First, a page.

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Debate on Parents Bill of Rights legislation is now on

Daily Leg Update: Second reading debate finally under way at Saskatchewan Legislature, as special sitting continues.

REGINA - Second reading debate has finally gotten under way for the government’s Bill 137 - the Parents Bill of Rights Act.

The legislation, which calls for schools to require parental consent for gender based name changes for children under age 16, was introduced in the Assembly for first reading last week but had been mired in procedural delays since then over the rules. 

Opposition MLAs spent most of Monday speaking against a government motion from Government House Leader Jeremy Harrison setting the rules and procedures for the special sitting, with the government proposing 40 hours of debate and hours of sitting from 9 a.m. to 11 p.m. daily. In response, the Opposition has repeatedly accused the government of ramming Bill 137 through the special sitting without proper scrutiny.

During Monday night's sitting, Harrison's procedural motion on the rules finally passed on a recorded standing vote, with members voting on party lines. At that point, the government finally entered into second reading on Bill 137. 

Education Minister Jeremy Cockrill and Opposition Education Critic Matt Love opened debate with their remarks on the bill, but Love's proved to be the most extensive.

During his lengthy address Love said the government “have not done not their homework” and accused them of not reading the Court of King’s Bench ruling from Justice Michael Megaw that had issued an injunction on the government’s parental consent policy.

Love then asked the Legislature pages to hand out 47 printed-out copies he had brought of the court ruling to each member of the government, as well as to Sask United Party leader Nadine Wilson. 

That attempt drew a rebuke from the Deputy Speaker, who said it was against the rules of the House. Love was allowed to table one copy of the ruling instead. Love then said he would happily provide a copy to members any time they want.

Love then proceeded with his remarks, which ended up so lengthy that they ran out the clock on the day’s sitting at 11 p.m. Monday. When debate resumed the next day, Love was back on his feet in the Assembly on the issue and he was still speaking as of the early afternoon on Tuesday.

In speaking to reporters Tuesday morning, Opposition Leader Carla Beck was asked about the opposition’s strategy, which it was pointed out seemed to involve their members using their maximum allotted amounts of time to speak.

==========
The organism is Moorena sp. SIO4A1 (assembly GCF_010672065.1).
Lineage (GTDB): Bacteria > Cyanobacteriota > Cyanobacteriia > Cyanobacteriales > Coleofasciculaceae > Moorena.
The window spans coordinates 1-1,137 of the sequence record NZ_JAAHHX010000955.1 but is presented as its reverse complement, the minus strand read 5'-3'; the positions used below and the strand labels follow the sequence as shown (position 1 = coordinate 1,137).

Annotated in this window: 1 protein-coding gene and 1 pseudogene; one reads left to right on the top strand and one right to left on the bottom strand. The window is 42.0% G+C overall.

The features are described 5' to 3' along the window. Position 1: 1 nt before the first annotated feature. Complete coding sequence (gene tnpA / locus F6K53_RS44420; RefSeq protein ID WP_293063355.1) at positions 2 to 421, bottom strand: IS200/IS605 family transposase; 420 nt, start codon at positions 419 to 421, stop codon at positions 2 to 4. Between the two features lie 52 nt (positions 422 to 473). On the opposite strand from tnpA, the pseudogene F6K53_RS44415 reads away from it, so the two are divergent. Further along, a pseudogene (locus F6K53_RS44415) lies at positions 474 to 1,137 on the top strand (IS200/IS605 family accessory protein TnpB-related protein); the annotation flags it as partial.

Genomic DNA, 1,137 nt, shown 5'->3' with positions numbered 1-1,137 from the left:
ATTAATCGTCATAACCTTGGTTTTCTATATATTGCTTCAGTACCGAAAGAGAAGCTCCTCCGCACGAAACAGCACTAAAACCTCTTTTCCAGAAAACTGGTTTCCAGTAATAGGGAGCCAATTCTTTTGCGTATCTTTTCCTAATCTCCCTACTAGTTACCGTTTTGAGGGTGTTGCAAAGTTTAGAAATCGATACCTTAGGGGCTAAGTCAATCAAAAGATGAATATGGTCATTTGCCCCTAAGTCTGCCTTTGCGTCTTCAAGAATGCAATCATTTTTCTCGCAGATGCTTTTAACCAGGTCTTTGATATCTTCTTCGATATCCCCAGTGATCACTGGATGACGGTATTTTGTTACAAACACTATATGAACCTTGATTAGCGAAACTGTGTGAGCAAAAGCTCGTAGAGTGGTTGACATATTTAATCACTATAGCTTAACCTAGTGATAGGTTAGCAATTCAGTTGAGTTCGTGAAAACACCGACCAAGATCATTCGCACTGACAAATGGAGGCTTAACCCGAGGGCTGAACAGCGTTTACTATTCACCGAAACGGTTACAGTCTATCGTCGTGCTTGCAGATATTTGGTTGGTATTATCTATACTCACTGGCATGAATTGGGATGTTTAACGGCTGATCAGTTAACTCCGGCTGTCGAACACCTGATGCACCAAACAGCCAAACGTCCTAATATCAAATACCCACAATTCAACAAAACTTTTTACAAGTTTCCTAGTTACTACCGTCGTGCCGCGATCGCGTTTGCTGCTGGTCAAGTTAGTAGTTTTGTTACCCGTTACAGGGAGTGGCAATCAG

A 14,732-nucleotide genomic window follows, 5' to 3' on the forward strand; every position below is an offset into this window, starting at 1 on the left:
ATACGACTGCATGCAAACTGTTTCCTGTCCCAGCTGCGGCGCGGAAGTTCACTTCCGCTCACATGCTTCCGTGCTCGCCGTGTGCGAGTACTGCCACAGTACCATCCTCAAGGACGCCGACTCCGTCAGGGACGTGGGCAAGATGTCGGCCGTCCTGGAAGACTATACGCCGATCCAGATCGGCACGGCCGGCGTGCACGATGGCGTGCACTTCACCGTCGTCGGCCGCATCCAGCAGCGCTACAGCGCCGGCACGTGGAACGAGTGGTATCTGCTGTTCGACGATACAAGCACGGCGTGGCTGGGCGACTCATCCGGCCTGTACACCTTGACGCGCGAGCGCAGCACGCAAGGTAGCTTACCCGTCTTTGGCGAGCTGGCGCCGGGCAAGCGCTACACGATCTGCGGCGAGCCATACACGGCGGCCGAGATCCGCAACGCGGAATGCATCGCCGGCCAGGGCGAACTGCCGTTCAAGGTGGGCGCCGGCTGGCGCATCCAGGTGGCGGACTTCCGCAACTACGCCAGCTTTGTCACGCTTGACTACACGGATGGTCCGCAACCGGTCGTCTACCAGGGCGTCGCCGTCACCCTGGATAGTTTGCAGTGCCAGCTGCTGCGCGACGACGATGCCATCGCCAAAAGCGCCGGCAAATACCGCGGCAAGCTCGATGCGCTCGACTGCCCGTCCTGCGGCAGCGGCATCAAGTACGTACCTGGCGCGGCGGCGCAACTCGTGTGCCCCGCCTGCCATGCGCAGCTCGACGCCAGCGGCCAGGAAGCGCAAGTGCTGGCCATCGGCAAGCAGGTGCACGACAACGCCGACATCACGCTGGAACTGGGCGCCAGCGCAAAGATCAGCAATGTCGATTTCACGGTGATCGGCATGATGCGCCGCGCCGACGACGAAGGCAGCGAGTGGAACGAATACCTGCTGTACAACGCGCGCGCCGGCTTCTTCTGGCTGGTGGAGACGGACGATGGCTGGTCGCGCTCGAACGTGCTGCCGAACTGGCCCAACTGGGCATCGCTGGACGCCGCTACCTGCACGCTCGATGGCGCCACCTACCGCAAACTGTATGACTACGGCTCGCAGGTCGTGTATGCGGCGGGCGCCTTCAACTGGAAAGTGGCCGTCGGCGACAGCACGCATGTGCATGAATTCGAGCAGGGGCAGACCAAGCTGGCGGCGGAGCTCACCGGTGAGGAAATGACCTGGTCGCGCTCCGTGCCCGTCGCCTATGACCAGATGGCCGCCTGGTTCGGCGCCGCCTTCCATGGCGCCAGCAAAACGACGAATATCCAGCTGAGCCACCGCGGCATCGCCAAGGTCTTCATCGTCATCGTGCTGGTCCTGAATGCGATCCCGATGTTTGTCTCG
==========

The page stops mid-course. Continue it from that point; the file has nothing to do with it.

“What is in front of us right now is a bill that contemplates not only stepping on the rights of vulnerable kids in this province, using the notwithstanding clause to get around the Charter and the Saskatchewan Human Rights Code, and also provide immunity to the government.”

Beck said the bill “clearly requires as much debate as we are able to provide…. we intend to provide all the scrutiny that we are able.”

Moe insists goal of legislation is to standardize policies already in place

Meanwhile, Premier Scott Moe was fielding questions from reporters over another hot issue that flared up in recent days: that of government ministers pointing to the administrative policies brought in last June, 2022 at Regina Public School Division as an impetus to move ahead with Bill 137.

The RPSD policy related to privacy and confidentiality states: "Division staff will respect confidentiality and privacy and not disclose sexual orientation, gender identity, and/or gender expression of students unless the student has given permission or there is an impending safety concern.

Moe confirmed to reporters that "that was the policy that was added or changed from what was historically in place."

"That's, I would say, one of the precipitices that would have spurred a number of parents to start reaching out to their elected members. Another would've been some of the information provided in school in Lumsden during the byelection, yes, but I would say there has been an increased communication of parents to elected members over the course of the last year or two or three with respect to policies that are in their schools. And as we have always said, and continue to say today, as we make what has historically been the policy in Saskatchewan schools consistent across all of our school divisions, this is an opportunity for parents to reassess their involvement in their child's life, reach out to your teachers, principal, school division directly, board representative, and become even more involved in your school community council. At the end of the day, the most responsive education system is really going to be evident, present when parents are involved in their child's life and in their child's education."

When asked to respond to RPSD's claim that they had not received any complaints from either the government ministers or from parents to their policy, Moe pointed to the need for a consistent policy across the province.

Moe once again said the Parents Bill of Rights legislation “mirrors what has largely been in practice in our classrooms in our schools and in school divisions for a number of decades now.”

“We are making consistent in all school divisions what was largely in place already,” said Moe.

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